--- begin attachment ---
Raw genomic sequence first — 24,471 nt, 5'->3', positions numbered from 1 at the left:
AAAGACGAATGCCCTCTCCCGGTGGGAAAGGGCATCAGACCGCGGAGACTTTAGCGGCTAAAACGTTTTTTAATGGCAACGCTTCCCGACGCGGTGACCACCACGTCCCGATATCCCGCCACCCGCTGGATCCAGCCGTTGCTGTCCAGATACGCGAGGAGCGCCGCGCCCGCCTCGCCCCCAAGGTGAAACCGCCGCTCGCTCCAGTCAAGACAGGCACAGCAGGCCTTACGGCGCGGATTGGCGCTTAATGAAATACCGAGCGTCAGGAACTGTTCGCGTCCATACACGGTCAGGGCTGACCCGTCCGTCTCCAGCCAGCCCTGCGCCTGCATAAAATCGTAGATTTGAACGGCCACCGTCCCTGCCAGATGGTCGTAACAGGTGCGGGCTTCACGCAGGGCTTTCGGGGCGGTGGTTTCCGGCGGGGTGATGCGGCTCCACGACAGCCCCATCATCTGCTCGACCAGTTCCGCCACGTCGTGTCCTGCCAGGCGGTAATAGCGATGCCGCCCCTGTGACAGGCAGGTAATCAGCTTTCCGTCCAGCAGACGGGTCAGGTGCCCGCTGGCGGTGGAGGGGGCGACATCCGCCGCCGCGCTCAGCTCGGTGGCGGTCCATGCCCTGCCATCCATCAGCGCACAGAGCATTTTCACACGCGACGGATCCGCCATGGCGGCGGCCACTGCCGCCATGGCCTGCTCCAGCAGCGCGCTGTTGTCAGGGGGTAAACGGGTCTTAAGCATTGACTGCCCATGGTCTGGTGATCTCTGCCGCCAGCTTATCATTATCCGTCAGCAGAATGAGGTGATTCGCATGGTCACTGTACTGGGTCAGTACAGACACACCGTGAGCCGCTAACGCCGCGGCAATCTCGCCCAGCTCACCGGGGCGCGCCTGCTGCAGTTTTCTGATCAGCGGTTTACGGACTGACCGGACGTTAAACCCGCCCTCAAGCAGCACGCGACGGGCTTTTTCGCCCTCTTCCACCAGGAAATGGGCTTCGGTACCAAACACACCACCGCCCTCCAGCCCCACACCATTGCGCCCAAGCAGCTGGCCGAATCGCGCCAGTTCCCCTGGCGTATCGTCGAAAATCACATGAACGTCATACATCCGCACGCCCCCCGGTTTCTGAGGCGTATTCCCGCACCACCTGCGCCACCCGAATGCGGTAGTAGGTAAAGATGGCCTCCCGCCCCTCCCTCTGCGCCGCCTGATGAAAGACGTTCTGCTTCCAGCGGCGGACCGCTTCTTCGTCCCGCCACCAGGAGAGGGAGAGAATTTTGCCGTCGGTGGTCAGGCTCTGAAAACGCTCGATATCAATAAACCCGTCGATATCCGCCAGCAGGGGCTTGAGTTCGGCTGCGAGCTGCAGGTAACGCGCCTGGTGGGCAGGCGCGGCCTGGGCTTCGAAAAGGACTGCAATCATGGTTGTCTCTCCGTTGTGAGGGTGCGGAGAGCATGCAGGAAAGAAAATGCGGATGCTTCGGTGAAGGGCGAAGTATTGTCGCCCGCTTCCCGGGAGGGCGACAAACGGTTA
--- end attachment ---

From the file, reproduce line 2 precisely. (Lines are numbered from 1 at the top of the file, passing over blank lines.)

AAAGACGAATGCCCTCTCCCGGTGGGAAAGGGCATCAGACCGCGGAGACTTTAGCGGCTAAAACGTTTTTTAATGGCAACGCTTCCCGACGCGGTGACCACCACGTCCCGATATCCCGCCACCCGCTGGATCCAGCCGTTGCTGTCCAGATACGCGAGGAGCGCCGCGCCCGCCTCGCCCCCAAGGTGAAACCGCCGCTCGCTCCAGTCAAGACAGGCACAGCAGGCCTTACGGCGCGGATTGGCGCTTAATGAAATACCGAGCGTCAGGAACTGTTCGCGTCCATACACGGTCAGGGCTGACCCGTCCGTCTCCAGCCAGCCCTGCGCCTGCATAAAATCGTAGATTTGAACGGCCACCGTCCCTGCCAGATGGTCGTAACAGGTGCGGGCTTCACGCAGGGCTTTCGGGGCGGTGGTTTCCGGCGGGGTGATGCGGCTCCACGACAGCCCCATCATCTGCTCGACCAGTTCCGCCACGTCGTGTCCTGCCAGGCGGTAATAGCGATGCCGCCCCTGTGACAGGCAGGTAATCAGCTTTCCGTCCAGCAGACGGGTCAGGTGCCCGCTGGCGGTGGAGGGGGCGACATCCGCCGCCGCGCTCAGCTCGGTGGCGGTCCATGCCCTGCCATCCATCAGCGCACAGAGCATTTTCACACGCGACGGATCCGCCATGGCGGCGGCCACTGCCGCCATGGCCTGCTCCAGCAGCGCGCTGTTGTCAGGGGGTAAACGGGTCTTAAGCATTGACTGCCCATGGTCTGGTGATCTCTGCCGCCAGCTTATCATTATCCGTCAGCAGAATGAGGTGATTCGCATGGTCACTGTACTGGGTCAGTACAGACACACCGTGAGCCGCTAACGCCGCGGCAATCTCGCCCAGCTCACCGGGGCGCGCCTGCTGCAGTTTTCTGATCAGCGGTTTACGGACTGACCGGACGTTAAACCCGCCCTCAAGCAGCACGCGACGGGCTTTTTCGCCCTCTTCCACCAGGAAATGGGCTTCGGTACCAAACACACCACCGCCCTCCAGCCCCACACCATTGCGCCCAAGCAGCTGGCCGAATCGCGCCAGTTCCCCTGGCGTATCGTCGAAAATCACATGAACGTCATACATCCGCACGCCCCCCGGTTTCTGAGGCGTATTCCCGCACCACCTGCGCCACCCGAATGCGGTAGTAGGTAAAGATGGCCTCCCGCCCCTCCCTCTGCGCCGCCTGATGAAAGACGTTCTGCTTCCAGCGGCGGACCGCTTCTTCGTCCCGCCACCAGGAGAGGGAGAGAATTTTGCCGTCGGTGGTCAGGCTCTGAAAACGCTCGATATCAATAAACCCGTCGATATCCGCCAGCAGGGGCTTGAGTTCGGCTGCGAGCTGCAGGTAACGCGCCTGGTGGGCAGGCGCGGCCTGGGCTTCGAAAAGGACTGCAATCATGGTTGTCTCTCCGTTGTGAGGGTGCGGAGAGCATGCAGGAAAGAAAATGCGGATGCTTCGGTGAAGGGCGAAGTATTGTCGCCCGCTTCCCGGGAGGGCGACAAACGGTTA